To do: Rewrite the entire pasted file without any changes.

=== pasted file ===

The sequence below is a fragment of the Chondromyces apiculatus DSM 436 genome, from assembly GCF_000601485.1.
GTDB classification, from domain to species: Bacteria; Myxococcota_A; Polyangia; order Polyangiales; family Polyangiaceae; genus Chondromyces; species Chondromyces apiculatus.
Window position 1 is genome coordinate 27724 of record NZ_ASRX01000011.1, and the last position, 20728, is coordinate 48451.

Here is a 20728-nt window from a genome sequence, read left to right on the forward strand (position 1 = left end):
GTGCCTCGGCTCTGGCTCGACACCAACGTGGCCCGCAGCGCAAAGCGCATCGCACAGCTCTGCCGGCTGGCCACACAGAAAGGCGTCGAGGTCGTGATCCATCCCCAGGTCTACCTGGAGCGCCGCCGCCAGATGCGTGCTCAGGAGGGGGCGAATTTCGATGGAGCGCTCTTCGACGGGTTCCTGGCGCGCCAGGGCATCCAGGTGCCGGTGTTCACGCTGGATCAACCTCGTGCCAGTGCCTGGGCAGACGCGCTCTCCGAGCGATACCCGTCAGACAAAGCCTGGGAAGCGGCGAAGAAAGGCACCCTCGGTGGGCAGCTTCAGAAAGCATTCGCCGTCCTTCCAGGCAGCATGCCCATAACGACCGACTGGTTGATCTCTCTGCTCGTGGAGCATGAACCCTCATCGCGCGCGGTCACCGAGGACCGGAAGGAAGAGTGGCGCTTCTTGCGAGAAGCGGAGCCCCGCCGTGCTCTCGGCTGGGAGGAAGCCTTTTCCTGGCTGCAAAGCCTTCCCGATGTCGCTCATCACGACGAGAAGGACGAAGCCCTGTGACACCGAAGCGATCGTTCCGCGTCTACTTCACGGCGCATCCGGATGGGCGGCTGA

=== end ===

The sequence below is a fragment of the Chondromyces apiculatus DSM 436 genome, from assembly GCF_000601485.1.
GTDB classification, from domain to species: Bacteria; Myxococcota_A; Polyangia; order Polyangiales; family Polyangiaceae; genus Chondromyces; species Chondromyces apiculatus.
Window position 1 is genome coordinate 27724 of record NZ_ASRX01000011.1, and the last position, 20728, is coordinate 48451.

Here is a 20728-nt window from a genome sequence, read left to right on the forward strand (position 1 = left end):
GTGCCTCGGCTCTGGCTCGACACCAACGTGGCCCGCAGCGCAAAGCGCATCGCACAGCTCTGCCGGCTGGCCACACAGAAAGGCGTCGAGGTCGTGATCCATCCCCAGGTCTACCTGGAGCGCCGCCGCCAGATGCGTGCTCAGGAGGGGGCGAATTTCGATGGAGCGCTCTTCGACGGGTTCCTGGCGCGCCAGGGCATCCAGGTGCCGGTGTTCACGCTGGATCAACCTCGTGCCAGTGCCTGGGCAGACGCGCTCTCCGAGCGATACCCGTCAGACAAAGCCTGGGAAGCGGCGAAGAAAGGCACCCTCGGTGGGCAGCTTCAGAAAGCATTCGCCGTCCTTCCAGGCAGCATGCCCATAACGACCGACTGGTTGATCTCTCTGCTCGTGGAGCATGAACCCTCATCGCGCGCGGTCACCGAGGACCGGAAGGAAGAGTGGCGCTTCTTGCGAGAAGCGGAGCCCCGCCGTGCTCTCGGCTGGGAGGAAGCCTTTTCCTGGCTGCAAAGCCTTCCCGATGTCGCTCATCACGACGAGAAGGACGAAGCCCTGTGACACCGAAGCGATCGTTCCGCGTCTACTTCACGGCGCATCCGGATGGGCGGCTGA